As the second week of rehearsals for Paramount’s Cabaret ensues this morning, let’s take a look at the inquiry I’ve received about which version of the show you’ll be seeing here, for in fact three exist: the original of 1966 and the revivals of 1987 and 1998. Director/Choreographer Katie Spelman, after studious consideration of all three, felt most strongly for the development of the authors’ progression in the ’98 production (which was revived on Broadway in 2014 and toured nationally). I think this is the one with which audiences are most familiar, the one they want to see. This version was built on Alan Cumming as Emcee, just as the ’87 revival was conceived around Joel Grey, his name newly above the title, billing the star having won his ’66 Tony and his ’72 Academy Award for the role in Bob Fosse’s multi-Oscar winning film. This fascinates. I have a personal connection to the work. 

While performing Emcee in Marriott Theatre’s production, I received a call on my answering machine (remember those?) requesting I come to New York to audition for the Understudy to Mr. Grey for the post Broadway ’89 national tour. I went. I got it. It was an incredible 11 months on the road performing on Boris Aronson’s set, in Patricia Zipprodt’s costumes, under Hal Prince’s direction, Tony-winning, all of them.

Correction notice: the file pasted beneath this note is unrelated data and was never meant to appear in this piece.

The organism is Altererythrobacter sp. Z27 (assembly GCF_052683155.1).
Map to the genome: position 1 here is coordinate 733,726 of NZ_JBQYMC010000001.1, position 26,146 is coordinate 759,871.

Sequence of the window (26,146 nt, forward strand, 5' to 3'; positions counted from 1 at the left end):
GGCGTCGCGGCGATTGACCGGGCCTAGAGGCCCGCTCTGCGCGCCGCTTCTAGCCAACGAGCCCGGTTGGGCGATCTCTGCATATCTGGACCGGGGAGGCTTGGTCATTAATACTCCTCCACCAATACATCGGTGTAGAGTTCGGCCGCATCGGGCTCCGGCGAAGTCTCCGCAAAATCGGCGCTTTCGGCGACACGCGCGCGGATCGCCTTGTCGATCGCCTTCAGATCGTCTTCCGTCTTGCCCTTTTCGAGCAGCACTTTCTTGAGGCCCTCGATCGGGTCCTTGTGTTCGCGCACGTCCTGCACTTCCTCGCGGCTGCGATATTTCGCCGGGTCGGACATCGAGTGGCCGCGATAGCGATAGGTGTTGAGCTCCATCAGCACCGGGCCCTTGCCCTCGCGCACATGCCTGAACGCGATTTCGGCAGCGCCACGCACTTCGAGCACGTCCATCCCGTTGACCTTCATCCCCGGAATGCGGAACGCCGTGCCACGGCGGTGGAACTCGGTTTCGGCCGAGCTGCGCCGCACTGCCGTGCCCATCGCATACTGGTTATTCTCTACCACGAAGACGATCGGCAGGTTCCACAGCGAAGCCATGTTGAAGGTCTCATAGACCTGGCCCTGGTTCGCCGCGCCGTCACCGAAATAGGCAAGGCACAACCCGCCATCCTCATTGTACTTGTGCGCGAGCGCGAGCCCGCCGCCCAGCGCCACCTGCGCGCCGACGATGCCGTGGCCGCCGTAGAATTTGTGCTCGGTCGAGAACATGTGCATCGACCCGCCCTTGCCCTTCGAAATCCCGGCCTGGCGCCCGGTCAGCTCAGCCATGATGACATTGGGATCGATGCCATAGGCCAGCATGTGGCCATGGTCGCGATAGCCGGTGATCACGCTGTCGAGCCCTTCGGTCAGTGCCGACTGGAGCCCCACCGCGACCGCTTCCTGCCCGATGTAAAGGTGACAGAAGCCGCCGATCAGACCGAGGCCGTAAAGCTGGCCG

Fast forward to 1999 attending Cabaret at Studio 54. This new conceit, minimalized and stylized to the current times of grunge and heroin chic was thrilling as it was devastating to watch sitting with a friend at a nightclub table and a bottle of champagne. I thought of Kander & Ebb and how gratified they must have been to have their show re-conceived like this. The version I had toured in ten years earlier was a replica of the original sets and costumes with certain significant re-writes and additional material from the film. In the 90’s production, the line “In here, life is beautiful” rings a strident irony as the Kit Kat Girls stare out vacantly with raccoon eyes, track marked arms, stomping around in their underwear in a drug-induced stupor.

Under Ms. Spelman’s direction, life in the cabaret is beautiful and in multiple dimensions. Her approach to the Berlin nightclub, exhaustively researched, historically based, is as well very connected to the types of diverse artists and people disenfranchised from the rise of the Nazis during the early ’30s.

So, you see, as you may expect, although Paramount is doing the ’98 revival version, it will be a Cabaret as you have never seen it anywhere.


And it will be true to its time, place, politics and author’s intent.  In a stunning new setting by scenic designer, Scott Davis (Paramount’s Oklahoma!) collaborating with costume designer Mieka Van Der Ploeg and lighting designer Yael Lubetsky, both making Paramount debuts, you will thrall to the new dances by Spelman and her compelling and original insight into this world on the brink of historically seismic, tragic change.

Love & thanks,


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